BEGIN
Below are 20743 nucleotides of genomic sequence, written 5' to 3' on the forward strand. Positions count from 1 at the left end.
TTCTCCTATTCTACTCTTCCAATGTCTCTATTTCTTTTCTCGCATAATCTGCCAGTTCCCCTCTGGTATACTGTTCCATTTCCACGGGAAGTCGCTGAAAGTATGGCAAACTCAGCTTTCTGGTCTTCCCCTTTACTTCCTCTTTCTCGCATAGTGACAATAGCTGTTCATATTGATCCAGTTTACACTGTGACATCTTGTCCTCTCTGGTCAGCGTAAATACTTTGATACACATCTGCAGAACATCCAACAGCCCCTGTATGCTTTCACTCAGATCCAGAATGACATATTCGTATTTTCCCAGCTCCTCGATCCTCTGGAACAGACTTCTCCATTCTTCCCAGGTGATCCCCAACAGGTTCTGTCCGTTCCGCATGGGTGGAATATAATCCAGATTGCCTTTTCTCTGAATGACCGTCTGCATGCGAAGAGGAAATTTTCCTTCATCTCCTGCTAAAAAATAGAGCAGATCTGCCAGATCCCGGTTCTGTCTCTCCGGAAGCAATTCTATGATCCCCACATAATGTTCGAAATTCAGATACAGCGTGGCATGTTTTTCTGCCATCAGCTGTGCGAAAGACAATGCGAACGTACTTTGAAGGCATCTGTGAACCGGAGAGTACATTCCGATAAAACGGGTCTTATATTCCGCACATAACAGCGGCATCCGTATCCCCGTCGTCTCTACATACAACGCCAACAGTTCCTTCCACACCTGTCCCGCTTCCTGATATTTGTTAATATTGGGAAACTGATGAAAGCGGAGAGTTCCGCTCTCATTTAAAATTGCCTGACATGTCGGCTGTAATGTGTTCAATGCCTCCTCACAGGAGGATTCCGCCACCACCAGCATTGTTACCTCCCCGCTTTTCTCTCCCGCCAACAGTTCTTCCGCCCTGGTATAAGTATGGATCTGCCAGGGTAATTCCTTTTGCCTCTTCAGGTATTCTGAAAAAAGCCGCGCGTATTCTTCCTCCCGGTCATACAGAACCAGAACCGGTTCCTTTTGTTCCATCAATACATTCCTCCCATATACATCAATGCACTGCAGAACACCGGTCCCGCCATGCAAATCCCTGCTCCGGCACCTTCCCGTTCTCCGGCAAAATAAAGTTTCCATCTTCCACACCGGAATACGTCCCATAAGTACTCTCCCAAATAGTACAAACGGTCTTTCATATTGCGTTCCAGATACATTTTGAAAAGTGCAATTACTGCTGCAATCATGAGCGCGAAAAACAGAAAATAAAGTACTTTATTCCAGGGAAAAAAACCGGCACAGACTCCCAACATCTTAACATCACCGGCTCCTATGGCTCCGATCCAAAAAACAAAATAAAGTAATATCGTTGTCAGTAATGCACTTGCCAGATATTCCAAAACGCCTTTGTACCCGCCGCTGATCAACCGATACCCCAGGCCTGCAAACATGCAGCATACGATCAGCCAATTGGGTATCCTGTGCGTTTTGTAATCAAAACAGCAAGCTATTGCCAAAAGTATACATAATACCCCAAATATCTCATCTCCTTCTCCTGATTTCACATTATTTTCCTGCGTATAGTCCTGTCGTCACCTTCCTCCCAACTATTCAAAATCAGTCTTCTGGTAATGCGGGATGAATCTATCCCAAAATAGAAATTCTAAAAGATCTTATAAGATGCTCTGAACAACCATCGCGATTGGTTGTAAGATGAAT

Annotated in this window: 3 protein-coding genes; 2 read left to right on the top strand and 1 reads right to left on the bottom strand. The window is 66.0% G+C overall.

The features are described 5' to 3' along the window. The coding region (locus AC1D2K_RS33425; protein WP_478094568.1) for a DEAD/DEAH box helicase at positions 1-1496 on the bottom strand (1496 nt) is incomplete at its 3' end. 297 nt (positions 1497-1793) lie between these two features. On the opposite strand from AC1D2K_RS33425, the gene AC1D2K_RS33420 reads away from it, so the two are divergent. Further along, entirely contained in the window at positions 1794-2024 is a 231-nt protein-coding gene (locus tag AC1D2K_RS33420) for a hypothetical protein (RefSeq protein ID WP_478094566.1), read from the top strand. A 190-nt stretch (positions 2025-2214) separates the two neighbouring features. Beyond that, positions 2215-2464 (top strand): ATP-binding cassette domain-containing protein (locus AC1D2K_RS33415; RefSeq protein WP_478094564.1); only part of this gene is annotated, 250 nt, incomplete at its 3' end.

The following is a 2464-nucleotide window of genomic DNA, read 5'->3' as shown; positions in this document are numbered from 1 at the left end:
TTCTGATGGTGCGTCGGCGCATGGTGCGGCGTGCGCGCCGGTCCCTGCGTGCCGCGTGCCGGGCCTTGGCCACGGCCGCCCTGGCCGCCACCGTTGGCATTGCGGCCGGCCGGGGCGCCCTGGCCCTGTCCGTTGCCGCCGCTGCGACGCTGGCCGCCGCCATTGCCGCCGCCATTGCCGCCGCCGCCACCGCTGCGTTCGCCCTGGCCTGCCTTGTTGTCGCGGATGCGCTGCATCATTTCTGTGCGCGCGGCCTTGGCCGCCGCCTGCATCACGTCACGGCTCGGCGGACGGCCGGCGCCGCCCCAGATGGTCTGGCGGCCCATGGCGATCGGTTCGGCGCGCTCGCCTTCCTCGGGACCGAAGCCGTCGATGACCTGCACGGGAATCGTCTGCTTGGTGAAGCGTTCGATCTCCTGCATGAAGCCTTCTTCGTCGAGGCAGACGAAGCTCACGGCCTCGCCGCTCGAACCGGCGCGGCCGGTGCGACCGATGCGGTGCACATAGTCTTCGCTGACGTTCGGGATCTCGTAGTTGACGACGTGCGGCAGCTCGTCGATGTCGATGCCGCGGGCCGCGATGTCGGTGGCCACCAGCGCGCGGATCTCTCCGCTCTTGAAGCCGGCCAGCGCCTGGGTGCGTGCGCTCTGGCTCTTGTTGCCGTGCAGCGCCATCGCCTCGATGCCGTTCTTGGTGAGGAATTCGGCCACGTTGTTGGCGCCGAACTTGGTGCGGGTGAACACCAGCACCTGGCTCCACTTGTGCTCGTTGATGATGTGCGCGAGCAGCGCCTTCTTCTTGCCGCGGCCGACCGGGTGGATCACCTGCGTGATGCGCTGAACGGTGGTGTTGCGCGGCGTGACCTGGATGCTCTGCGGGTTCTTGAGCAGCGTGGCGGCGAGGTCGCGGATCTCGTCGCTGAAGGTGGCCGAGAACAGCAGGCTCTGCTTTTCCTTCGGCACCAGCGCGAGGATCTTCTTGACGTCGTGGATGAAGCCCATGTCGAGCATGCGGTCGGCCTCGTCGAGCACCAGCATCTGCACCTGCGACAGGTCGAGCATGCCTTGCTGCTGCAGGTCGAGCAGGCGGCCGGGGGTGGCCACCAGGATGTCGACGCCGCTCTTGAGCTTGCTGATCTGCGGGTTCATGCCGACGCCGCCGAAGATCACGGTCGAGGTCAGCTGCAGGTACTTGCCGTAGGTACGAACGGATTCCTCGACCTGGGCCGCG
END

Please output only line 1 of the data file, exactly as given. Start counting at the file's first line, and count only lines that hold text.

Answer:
Below are 20743 nucleotides of genomic sequence, written 5' to 3' on the forward strand. Positions count from 1 at the left end.